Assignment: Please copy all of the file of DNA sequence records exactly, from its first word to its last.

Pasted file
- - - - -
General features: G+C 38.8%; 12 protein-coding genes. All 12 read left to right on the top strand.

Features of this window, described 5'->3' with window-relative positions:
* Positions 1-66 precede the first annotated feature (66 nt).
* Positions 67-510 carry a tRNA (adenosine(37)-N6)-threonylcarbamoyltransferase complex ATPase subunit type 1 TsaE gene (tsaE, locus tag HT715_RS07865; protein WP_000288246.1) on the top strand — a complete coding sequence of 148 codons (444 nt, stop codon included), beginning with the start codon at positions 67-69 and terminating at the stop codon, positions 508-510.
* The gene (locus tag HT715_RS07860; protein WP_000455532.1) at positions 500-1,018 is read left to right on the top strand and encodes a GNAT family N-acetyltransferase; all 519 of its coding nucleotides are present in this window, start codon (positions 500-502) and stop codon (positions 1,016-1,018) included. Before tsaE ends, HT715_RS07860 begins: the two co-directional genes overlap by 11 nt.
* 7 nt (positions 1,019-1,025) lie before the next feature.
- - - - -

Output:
General features: G+C 38.8%; 12 protein-coding genes. All 12 read left to right on the top strand.

Features of this window, described 5'->3' with window-relative positions:
* Positions 1-66 precede the first annotated feature (66 nt).
* Positions 67-510 carry a tRNA (adenosine(37)-N6)-threonylcarbamoyltransferase complex ATPase subunit type 1 TsaE gene (tsaE, locus tag HT715_RS07865; protein WP_000288246.1) on the top strand — a complete coding sequence of 148 codons (444 nt, stop codon included), beginning with the start codon at positions 67-69 and terminating at the stop codon, positions 508-510.
* The gene (locus tag HT715_RS07860; protein WP_000455532.1) at positions 500-1,018 is read left to right on the top strand and encodes a GNAT family N-acetyltransferase; all 519 of its coding nucleotides are present in this window, start codon (positions 500-502) and stop codon (positions 1,016-1,018) included. Before tsaE ends, HT715_RS07860 begins: the two co-directional genes overlap by 11 nt.
* 7 nt (positions 1,019-1,025) lie before the next feature.